Yesterday, the Department of Justice launched 10 regional task forces aimed at identifying fraud at nursing homes that provide inferior care to elderly residents. Referred to as the Elder Justice Task Forces, the DOJ plans to launch the 10 regional task forces in the following districts across the country:
- Northern District of California
- Northern District of Georgia
- District of Kansas
- Western District of Kentucky
- Northern District of Iowa
- District of Maryland
- Southern District of Ohio
- Eastern District of Pennsylvania
- Middle District of Tennessee
- Western District of Washington
The Elder Justice Task Forces will include individuals from the state Medicaid Fraud Control Units, state prosecutors’ offices, the US Attorneys’ Offices, the Department of Health and Human Services, Long-Term Care Ombudsman programs, state Adult Protective Services agencies, and local law enforcement. The task forces are organized by the DOJ’s Elder Justice Initiative, a more robust coordinated effort to protect the elderly population.
The launch of the Elder Justice Task Forces could give rise to increased False Claims Act liability for nursing homes under a “worthless services” theory of liability. Under a “worthless services” theory of FCA liability, the government would argue that a provider makes a false claim when the provider bills the government for a service that the provider knows has no value. Such theories have been used in cases where allegations exist that patients were provided a grossly substandard quality of care. By coordinating government resources through the Elder Justice Task Forces, it is likely that the government will uncover more fraud on its own than having to rely on whistleblowers coming forward and filing qui tam cases. It is prudent that nursing homes in these jurisdictions consider the quality of their documentation of services and the care provided at their facilities, as the facilities are likely to face increased scrutiny.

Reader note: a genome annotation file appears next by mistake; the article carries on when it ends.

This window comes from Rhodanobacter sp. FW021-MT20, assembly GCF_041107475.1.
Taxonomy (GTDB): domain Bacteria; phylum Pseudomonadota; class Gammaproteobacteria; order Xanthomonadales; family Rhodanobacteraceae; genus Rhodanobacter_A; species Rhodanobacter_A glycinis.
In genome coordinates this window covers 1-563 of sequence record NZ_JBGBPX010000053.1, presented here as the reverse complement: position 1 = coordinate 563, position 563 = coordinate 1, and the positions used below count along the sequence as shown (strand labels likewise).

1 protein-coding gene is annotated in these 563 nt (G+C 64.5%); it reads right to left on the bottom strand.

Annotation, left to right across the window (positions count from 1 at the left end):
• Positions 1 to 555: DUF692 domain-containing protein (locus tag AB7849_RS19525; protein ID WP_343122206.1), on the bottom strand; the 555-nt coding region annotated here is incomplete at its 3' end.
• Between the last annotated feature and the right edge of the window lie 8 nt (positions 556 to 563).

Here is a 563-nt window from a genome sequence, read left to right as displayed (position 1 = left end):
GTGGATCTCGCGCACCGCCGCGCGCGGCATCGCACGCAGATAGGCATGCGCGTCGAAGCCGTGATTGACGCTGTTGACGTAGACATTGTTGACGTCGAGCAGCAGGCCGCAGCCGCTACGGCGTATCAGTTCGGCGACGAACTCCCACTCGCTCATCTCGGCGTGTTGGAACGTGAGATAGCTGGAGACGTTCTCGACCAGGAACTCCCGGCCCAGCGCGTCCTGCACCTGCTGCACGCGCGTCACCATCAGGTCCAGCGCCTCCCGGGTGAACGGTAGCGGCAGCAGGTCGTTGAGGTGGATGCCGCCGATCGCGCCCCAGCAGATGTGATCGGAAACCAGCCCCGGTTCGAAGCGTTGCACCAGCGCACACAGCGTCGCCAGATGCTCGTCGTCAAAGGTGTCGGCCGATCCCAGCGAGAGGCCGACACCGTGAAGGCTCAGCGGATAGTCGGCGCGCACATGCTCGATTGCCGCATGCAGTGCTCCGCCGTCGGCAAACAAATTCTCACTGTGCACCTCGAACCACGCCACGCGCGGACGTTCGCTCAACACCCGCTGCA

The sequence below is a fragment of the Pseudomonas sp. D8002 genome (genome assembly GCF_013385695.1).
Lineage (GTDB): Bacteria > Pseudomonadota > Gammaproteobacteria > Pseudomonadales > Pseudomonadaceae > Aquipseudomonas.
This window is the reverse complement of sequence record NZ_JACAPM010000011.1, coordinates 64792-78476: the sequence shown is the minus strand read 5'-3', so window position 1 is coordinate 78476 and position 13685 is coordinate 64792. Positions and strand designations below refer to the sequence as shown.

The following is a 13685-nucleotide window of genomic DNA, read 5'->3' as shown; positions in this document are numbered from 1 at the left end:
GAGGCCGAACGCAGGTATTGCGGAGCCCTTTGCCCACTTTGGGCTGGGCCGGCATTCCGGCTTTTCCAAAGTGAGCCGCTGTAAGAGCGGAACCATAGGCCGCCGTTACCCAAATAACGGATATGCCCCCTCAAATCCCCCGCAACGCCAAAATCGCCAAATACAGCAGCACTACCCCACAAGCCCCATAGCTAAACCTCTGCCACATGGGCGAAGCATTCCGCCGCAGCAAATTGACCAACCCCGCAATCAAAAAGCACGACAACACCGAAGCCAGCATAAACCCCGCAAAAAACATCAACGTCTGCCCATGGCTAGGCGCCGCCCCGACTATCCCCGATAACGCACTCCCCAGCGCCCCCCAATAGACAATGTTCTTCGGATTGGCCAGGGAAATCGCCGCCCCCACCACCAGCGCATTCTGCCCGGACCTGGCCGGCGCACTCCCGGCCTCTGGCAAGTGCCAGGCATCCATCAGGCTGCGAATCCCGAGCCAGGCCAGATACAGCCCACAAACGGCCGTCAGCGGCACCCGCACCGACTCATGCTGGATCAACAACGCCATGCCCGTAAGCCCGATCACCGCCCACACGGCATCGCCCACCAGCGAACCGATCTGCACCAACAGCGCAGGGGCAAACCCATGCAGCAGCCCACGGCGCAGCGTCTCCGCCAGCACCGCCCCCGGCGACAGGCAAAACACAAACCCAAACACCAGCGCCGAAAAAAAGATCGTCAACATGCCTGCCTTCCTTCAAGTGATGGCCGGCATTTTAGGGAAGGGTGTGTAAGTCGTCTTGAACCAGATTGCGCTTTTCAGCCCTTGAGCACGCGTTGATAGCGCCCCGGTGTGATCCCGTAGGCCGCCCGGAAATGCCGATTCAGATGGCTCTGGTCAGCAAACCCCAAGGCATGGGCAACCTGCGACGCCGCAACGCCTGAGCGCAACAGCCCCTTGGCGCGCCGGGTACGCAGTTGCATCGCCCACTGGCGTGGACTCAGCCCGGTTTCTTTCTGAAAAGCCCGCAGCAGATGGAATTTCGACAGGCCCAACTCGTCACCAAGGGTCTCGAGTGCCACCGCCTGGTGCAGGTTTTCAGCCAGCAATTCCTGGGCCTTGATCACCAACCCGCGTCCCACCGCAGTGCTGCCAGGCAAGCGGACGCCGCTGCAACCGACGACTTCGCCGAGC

Upon the announcement of the 10 regional Elder Justice Task Forces, Acting Associate Attorney General Stuart F. Delery said that “[A]ll too often we have found nursing home owners or operators who put their own economic gain before the needs of their residents. These task forces will help ensure that we are working closely with all relevant parties to protect the elderly.”
For more information on the Elder Justice Task Forces and the Elder Justice Initiative, click here.